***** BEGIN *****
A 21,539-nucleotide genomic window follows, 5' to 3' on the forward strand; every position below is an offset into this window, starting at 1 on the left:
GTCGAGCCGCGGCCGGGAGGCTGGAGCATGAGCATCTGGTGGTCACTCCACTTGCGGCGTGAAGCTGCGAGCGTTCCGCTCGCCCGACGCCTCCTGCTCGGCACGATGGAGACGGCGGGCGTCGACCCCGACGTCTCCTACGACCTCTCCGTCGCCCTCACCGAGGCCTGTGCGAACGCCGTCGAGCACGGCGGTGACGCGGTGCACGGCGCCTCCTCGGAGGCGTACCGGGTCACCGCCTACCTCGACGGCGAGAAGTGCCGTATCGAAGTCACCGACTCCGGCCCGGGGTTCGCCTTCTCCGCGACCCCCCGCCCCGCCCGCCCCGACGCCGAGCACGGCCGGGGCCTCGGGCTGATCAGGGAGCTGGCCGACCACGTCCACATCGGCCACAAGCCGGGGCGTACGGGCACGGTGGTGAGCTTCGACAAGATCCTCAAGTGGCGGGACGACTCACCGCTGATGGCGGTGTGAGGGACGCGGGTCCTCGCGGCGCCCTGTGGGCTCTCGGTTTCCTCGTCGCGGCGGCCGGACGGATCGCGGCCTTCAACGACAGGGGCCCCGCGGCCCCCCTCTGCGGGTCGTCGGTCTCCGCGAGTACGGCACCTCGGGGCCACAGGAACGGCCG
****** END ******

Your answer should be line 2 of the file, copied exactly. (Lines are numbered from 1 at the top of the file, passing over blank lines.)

GTCGAGCCGCGGCCGGGAGGCTGGAGCATGAGCATCTGGTGGTCACTCCACTTGCGGCGTGAAGCTGCGAGCGTTCCGCTCGCCCGACGCCTCCTGCTCGGCACGATGGAGACGGCGGGCGTCGACCCCGACGTCTCCTACGACCTCTCCGTCGCCCTCACCGAGGCCTGTGCGAACGCCGTCGAGCACGGCGGTGACGCGGTGCACGGCGCCTCCTCGGAGGCGTACCGGGTCACCGCCTACCTCGACGGCGAGAAGTGCCGTATCGAAGTCACCGACTCCGGCCCGGGGTTCGCCTTCTCCGCGACCCCCCGCCCCGCCCGCCCCGACGCCGAGCACGGCCGGGGCCTCGGGCTGATCAGGGAGCTGGCCGACCACGTCCACATCGGCCACAAGCCGGGGCGTACGGGCACGGTGGTGAGCTTCGACAAGATCCTCAAGTGGCGGGACGACTCACCGCTGATGGCGGTGTGAGGGACGCGGGTCCTCGCGGCGCCCTGTGGGCTCTCGGTTTCCTCGTCGCGGCGGCCGGACGGATCGCGGCCTTCAACGACAGGGGCCCCGCGGCCCCCCTCTGCGGGTCGTCGGTCTCCGCGAGTACGGCACCTCGGGGCCACAGGAACGGCCG